Planning the itinerary is best done with the aid of a calendar and a map. First decide how much time you wish to spend in each place, and then create a sequence for the destinations. Sometimes this is guided by specific dates and locations (such as attending a business conference or visiting family/friends for a special occasion), and other times the mode of transportation may determine the order in which places are visited (direct non-stop flights are preferable to multiple stops, or long journeys by train or bus may require an extra recovery day before continuing). As a guiding principle when deciding how much to fit into a journey, it is better to include plenty of unstructured leisure time between commitments. Often the most memorable travel experiences occur spontaneously, and sometimes these chance discoveries are only possible when time permits you to ‘follow your nose’ rather than stick to a detailed plan. Furthermore, if and when things don’t go to plan (delays are a common theme, as is poor weather and other unexpected events), having chunks of spare time can reduce the impact on the rest of the itinerary. Possibly the most important advice is almost a cliché: take more money than you think you’ll need, and less luggage. If an intended overseas journey is seen as ‘once in a lifetime’, it makes sense to budget accordingly and leave space in your bags for souvenirs and mementos. In other words, it is preferable to be pleasantly surprised by spending less than you expected, rather than stressing about money while you are away. Finally, very few travellers complain about wishing that they brought more things with them!

Usually there are several expectations attached to a big trip; travel companions should discuss these at the planning stage. This conversation may reveal distinct differences between your A and B lists, which could suggest the need to do some things separately (one might see an art gallery or museum while the other goes shopping). Another key topic for travel partners to negotiate is how much to pre-arrange versus unplanned leisure time.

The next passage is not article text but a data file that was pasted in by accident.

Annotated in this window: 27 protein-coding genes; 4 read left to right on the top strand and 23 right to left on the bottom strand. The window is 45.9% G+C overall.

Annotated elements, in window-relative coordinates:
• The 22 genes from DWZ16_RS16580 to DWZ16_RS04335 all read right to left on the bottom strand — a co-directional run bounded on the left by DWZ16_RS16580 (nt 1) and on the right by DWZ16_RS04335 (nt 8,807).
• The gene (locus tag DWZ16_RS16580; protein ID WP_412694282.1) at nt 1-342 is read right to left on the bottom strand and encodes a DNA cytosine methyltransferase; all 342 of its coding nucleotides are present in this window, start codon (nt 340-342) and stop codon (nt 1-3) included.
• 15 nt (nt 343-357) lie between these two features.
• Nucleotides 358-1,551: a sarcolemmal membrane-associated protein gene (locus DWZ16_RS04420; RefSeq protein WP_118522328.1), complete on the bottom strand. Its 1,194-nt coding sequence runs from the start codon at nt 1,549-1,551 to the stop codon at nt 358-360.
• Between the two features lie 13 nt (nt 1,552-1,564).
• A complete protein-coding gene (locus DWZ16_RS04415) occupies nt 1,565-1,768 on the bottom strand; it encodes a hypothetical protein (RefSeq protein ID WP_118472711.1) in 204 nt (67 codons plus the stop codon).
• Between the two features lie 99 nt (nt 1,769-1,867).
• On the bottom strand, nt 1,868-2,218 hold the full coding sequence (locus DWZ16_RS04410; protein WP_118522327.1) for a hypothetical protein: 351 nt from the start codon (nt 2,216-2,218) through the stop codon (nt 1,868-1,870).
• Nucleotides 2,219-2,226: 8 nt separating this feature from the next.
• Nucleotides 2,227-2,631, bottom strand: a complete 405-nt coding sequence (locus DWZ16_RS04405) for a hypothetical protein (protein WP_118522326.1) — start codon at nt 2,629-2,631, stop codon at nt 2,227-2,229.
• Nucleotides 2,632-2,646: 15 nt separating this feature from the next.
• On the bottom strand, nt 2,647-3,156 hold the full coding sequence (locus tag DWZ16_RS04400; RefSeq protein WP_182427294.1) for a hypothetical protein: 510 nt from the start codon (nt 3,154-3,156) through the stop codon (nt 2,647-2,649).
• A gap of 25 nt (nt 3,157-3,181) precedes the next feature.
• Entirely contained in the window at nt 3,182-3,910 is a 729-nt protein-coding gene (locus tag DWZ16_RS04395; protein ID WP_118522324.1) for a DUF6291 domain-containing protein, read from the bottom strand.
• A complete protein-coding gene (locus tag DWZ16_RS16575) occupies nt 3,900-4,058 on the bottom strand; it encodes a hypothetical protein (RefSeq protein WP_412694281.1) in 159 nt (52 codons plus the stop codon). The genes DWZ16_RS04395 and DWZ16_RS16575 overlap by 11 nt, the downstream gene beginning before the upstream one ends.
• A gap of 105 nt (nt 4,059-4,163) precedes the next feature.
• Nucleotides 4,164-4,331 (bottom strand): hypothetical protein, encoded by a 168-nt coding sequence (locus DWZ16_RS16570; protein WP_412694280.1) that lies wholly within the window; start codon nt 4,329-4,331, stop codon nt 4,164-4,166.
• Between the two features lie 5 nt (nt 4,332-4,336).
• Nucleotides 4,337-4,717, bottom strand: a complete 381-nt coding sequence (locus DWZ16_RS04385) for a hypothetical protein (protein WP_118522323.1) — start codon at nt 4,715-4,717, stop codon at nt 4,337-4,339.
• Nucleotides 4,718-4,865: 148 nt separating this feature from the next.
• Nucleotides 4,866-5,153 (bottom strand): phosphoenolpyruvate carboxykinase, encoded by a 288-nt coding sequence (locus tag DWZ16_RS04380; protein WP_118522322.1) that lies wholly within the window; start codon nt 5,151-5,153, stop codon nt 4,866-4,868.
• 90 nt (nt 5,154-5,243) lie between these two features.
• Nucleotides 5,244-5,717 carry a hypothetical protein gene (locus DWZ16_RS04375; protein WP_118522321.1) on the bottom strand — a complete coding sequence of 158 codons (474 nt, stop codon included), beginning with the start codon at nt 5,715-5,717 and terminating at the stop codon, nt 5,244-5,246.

If booking your own flights and accommodation online seems all too difficult, following the above advice before consulting a travel agent will get the planning process well under way and bring you closer to take-off.

May 2018




Puzzle 27 (Hard, difficulty rating 0.71)


Q: What musical term indicates a chord where the notes are played one after another rather than all together? A: Arpeggio

4 4




















1 2



6 #27. Solution on Page 42

Generated by http://www.opensky.ca/sudoku on Tue Jan 5 06:28:27 2016 GMT. Enjoy!




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7 8 9 10 11

24 26 27 28

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Q: Who was the Greek god of dreams? A: Morpheus Q: Entomology is the branch of science that studies what? A: Insects

Brisbane Yamaha is offering ______ for late model trailer boats (4) More than 400,000 Australians are currently living with ______ (8) Get dressed up for the 70's DJ Night at Narangba Valley ______ (6) ______ Cowling is the Drummer of band, Raise Your Glass (5) North Lakes Sports Club is celebrating their ______ birthday (5) Canon makes ______ easy (10) Rogue Raid Adventures is now in its ______ year (5) Fish of the Month: ______ novemaculeata (9) Alex Gow ______ (8) Exodus Australia has opened an indoor ______ ______ gym in Narangba (12) Embracia provides specialised ______ support households (6) OKG Property Management guarantees exceptional ______ (7) The study of insects is called ______ (10) The new Morayfield indoor dog arena has been named ______ ______ arena (9)